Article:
real-time virtual communication to enhance access for patients
when transportation challenges, schedules, or physical disability
make oce visits dicult in any geography.4 Although face-to-face
interactions may be preferred in some circumstances by patients or
clinicians, the convenience of accessing healthcare consultations
from the home or oce may save lost time at home or work, travel
time, and missed and rescheduled appointments.
Understanding the
perceived relative value of dierent modes of healthcare services may
help to shape the use of virtual or remote healthcare technologies.
Eective population health management is a balancing act that
requires consideration of patient needs and preferences for more
exible and timely access to consultation, accountability to payers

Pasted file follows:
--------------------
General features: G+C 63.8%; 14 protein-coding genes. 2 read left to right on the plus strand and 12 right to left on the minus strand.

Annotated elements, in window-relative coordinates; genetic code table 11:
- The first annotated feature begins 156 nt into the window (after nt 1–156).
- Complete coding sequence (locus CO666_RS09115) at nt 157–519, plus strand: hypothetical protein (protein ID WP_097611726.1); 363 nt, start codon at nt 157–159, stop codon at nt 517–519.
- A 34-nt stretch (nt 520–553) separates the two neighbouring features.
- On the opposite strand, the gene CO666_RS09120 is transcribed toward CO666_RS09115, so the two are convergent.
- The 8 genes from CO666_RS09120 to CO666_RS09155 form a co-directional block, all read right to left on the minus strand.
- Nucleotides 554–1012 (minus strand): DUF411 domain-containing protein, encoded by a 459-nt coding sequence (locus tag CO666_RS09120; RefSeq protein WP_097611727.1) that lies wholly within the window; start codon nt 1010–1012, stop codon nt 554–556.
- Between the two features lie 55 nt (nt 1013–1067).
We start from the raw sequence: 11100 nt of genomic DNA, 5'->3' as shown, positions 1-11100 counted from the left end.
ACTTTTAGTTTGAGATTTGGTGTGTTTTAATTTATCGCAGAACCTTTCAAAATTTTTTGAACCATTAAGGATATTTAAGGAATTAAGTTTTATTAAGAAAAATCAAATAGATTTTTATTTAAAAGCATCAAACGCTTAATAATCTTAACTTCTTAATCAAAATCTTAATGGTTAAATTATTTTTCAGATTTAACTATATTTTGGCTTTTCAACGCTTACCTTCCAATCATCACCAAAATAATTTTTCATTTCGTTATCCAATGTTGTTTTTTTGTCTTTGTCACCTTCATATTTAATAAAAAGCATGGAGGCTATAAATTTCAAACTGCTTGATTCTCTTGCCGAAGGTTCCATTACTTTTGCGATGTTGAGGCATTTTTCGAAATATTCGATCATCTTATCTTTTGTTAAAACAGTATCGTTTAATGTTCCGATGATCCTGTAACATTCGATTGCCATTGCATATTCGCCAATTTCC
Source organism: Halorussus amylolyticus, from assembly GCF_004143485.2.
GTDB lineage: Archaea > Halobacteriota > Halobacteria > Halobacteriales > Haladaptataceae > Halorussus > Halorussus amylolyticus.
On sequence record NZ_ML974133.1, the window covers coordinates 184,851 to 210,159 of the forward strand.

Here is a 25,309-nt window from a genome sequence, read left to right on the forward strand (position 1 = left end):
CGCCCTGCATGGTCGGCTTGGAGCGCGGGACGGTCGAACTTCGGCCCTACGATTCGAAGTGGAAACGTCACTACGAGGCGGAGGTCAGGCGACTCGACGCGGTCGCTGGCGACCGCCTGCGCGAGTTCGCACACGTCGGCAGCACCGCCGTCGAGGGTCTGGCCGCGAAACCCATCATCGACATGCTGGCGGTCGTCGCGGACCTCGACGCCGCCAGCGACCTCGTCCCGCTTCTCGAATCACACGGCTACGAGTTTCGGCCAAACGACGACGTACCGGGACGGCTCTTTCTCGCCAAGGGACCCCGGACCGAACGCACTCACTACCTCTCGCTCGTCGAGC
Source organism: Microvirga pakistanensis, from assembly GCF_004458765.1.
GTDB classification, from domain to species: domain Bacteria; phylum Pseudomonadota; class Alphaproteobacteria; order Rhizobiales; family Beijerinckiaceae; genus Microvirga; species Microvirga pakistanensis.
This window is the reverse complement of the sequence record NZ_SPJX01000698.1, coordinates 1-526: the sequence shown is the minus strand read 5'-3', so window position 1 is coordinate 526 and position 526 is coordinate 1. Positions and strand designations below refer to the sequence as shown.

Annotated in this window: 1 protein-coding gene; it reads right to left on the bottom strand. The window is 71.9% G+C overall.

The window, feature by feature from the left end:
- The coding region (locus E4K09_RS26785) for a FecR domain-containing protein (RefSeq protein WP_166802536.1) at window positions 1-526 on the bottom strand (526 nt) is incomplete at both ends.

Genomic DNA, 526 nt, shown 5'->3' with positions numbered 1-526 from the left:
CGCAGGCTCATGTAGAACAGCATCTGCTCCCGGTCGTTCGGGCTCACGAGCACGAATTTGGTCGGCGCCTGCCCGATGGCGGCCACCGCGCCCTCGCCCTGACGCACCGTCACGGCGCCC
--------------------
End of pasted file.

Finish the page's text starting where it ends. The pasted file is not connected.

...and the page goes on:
by managing high costs, and understanding how to leverage new
technologies.12,13 System learning that demonstrates the value of
dierent types of “visits” for the system and the patient is essential.
We initiated the Massachusetts General Hospital (MGH) TeleHealth
program in 2012, oering a range of telemedicine services in 15 clinical
departments. This paper describes experiences with virtual video
visits (VVVs): 2-way audiovisual synchronous videoconferencing
between the MGH clinician and patient. The research reported
here focuses on the patient and clinician experience of a VVV in
a full year of operation to understand its value and comparative
experience with VVVs and oce visits.
Study Setting and Telemedicine
Clinicians in 5 specialties (psychiatry, neurology, cardiology,